Newly issued Internal Revenue Service (IRS) regulations clarify, but are also likely to reduce, a business aircraft owner’s ability to claim tax deductions to the extent that the aircraft is used for director/officer entertainment purposes. The final regulations are similar to proposed regulations that were issued in 2007, with some changes and added examples.
Generally, the final regulations explain how a company’s deductions are disallowed when a company-provided aircraft is used for entertainment by “specified individuals” (e.g., officers, directors), except to the extent that (a) the cost of providing the aircraft is treated as compensation to that individual, or (b) the individual reimburses the company for entertainment use of the aircraft.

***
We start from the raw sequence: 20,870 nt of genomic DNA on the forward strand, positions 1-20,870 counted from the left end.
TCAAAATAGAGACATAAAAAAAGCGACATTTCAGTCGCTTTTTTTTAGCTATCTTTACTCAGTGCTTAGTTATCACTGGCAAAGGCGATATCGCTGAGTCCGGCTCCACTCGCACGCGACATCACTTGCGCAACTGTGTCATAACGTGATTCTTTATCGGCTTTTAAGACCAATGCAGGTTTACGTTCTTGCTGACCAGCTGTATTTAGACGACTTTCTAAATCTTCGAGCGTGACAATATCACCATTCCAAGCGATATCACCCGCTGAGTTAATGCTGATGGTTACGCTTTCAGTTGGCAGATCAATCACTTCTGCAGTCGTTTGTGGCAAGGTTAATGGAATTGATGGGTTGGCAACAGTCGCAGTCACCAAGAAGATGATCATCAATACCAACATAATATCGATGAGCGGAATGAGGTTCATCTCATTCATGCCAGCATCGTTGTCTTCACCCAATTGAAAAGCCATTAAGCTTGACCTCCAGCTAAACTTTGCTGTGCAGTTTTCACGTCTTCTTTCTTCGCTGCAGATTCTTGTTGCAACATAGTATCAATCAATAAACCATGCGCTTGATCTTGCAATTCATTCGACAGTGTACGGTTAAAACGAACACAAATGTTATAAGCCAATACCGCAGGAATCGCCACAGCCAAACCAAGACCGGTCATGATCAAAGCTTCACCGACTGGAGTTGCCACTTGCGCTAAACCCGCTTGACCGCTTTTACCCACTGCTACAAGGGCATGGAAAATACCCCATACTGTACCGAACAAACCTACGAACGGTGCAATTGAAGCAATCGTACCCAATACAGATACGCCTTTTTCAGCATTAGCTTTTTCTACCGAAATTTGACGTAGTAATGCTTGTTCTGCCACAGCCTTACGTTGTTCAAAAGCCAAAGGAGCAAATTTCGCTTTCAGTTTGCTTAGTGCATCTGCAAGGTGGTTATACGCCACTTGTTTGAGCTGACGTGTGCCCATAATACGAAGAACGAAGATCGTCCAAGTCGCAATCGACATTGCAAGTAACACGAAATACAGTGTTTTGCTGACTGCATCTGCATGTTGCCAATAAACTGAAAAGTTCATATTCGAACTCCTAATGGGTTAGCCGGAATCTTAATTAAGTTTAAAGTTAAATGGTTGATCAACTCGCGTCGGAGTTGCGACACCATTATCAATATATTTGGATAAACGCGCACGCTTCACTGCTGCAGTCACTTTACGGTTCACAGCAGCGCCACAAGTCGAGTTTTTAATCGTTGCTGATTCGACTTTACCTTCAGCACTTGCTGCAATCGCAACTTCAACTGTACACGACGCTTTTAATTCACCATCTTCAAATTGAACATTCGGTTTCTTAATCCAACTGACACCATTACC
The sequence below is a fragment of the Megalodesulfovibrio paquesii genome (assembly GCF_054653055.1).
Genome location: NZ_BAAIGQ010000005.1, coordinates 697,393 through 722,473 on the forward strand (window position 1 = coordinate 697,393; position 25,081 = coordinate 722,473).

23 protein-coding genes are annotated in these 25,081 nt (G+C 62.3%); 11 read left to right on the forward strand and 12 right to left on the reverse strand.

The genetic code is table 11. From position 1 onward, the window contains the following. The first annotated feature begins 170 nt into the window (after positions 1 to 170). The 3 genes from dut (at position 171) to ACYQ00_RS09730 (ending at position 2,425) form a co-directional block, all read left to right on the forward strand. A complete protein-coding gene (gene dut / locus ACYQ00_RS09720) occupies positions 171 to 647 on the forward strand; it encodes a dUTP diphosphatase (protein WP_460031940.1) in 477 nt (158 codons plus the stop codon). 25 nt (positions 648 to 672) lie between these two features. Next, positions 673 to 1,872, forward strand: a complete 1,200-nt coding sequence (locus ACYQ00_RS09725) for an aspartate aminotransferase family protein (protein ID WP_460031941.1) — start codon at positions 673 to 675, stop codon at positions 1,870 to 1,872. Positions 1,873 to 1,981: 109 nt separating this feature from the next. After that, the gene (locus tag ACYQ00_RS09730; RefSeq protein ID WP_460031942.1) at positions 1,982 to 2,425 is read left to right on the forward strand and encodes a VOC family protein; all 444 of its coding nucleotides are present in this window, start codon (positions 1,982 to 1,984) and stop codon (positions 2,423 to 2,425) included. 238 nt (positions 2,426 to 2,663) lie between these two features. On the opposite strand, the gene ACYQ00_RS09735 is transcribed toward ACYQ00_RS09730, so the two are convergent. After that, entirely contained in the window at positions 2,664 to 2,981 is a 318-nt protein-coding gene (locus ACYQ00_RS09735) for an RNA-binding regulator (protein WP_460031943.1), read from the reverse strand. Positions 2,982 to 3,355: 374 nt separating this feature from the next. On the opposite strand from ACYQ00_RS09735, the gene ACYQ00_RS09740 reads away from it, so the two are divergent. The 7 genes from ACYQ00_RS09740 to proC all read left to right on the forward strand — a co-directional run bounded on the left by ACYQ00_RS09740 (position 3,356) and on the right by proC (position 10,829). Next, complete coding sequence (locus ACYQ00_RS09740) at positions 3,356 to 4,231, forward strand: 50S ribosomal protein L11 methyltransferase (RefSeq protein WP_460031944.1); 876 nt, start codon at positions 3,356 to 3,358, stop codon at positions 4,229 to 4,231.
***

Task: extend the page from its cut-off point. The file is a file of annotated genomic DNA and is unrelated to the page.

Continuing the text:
Under the final regulations, the company must allocate its aircraft expenses on either a person-by-person or flight-by-flight basis between the business use and entertainment use of its aircraft under an “occupied-seat-hours” or “occupied-seat-miles” method.
In determining the amount of aircraft expenses subject to disallowance, a company must include all of the expenses of operating the aircraft, including all fixed and variable expenses, such as pilot salaries, maintenance costs, management fees, fuel, insurance and depreciation (although the company may elect to use the straight-line method of depreciation, even if the company uses a different methodology to calculate aircraft depreciation under other sections of the Internal Revenue Code). The final regulations also provide that interest on debt secured by or properly allocated to an aircraft is also included as an aircraft expense subject to disallowance under the business aircraft entertainment use rules.
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